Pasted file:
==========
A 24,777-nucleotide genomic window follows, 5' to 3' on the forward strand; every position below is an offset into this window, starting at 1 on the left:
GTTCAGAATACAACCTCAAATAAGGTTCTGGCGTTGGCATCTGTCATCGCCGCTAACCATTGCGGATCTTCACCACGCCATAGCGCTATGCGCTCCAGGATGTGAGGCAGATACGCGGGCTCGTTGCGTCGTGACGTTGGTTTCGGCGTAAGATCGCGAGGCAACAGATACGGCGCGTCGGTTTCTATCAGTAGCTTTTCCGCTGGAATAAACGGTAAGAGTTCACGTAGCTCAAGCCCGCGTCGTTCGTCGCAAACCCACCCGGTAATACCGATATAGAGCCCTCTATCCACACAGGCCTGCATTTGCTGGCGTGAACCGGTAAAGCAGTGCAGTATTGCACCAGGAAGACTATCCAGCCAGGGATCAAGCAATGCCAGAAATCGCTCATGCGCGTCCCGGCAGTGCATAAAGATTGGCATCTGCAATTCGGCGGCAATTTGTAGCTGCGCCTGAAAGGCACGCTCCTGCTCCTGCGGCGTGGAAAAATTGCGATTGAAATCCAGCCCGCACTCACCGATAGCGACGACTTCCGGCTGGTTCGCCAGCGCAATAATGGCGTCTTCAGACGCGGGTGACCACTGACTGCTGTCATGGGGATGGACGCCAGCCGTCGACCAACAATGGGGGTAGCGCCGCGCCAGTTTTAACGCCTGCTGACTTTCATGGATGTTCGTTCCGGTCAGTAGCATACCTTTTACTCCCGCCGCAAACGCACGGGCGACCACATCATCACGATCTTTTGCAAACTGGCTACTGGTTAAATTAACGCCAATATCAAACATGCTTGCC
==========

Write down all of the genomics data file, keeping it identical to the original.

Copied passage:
A 24,777-nucleotide genomic window follows, 5' to 3' on the forward strand; every position below is an offset into this window, starting at 1 on the left:
GTTCAGAATACAACCTCAAATAAGGTTCTGGCGTTGGCATCTGTCATCGCCGCTAACCATTGCGGATCTTCACCACGCCATAGCGCTATGCGCTCCAGGATGTGAGGCAGATACGCGGGCTCGTTGCGTCGTGACGTTGGTTTCGGCGTAAGATCGCGAGGCAACAGATACGGCGCGTCGGTTTCTATCAGTAGCTTTTCCGCTGGAATAAACGGTAAGAGTTCACGTAGCTCAAGCCCGCGTCGTTCGTCGCAAACCCACCCGGTAATACCGATATAGAGCCCTCTATCCACACAGGCCTGCATTTGCTGGCGTGAACCGGTAAAGCAGTGCAGTATTGCACCAGGAAGACTATCCAGCCAGGGATCAAGCAATGCCAGAAATCGCTCATGCGCGTCCCGGCAGTGCATAAAGATTGGCATCTGCAATTCGGCGGCAATTTGTAGCTGCGCCTGAAAGGCACGCTCCTGCTCCTGCGGCGTGGAAAAATTGCGATTGAAATCCAGCCCGCACTCACCGATAGCGACGACTTCCGGCTGGTTCGCCAGCGCAATAATGGCGTCTTCAGACGCGGGTGACCACTGACTGCTGTCATGGGGATGGACGCCAGCCGTCGACCAACAATGGGGGTAGCGCCGCGCCAGTTTTAACGCCTGCTGACTTTCATGGATGTTCGTTCCGGTCAGTAGCATACCTTTTACTCCCGCCGCAAACGCACGGGCGACCACATCATCACGATCTTTTGCAAACTGGCTACTGGTTAAATTAACGCCAATATCAAACATGCTTGCC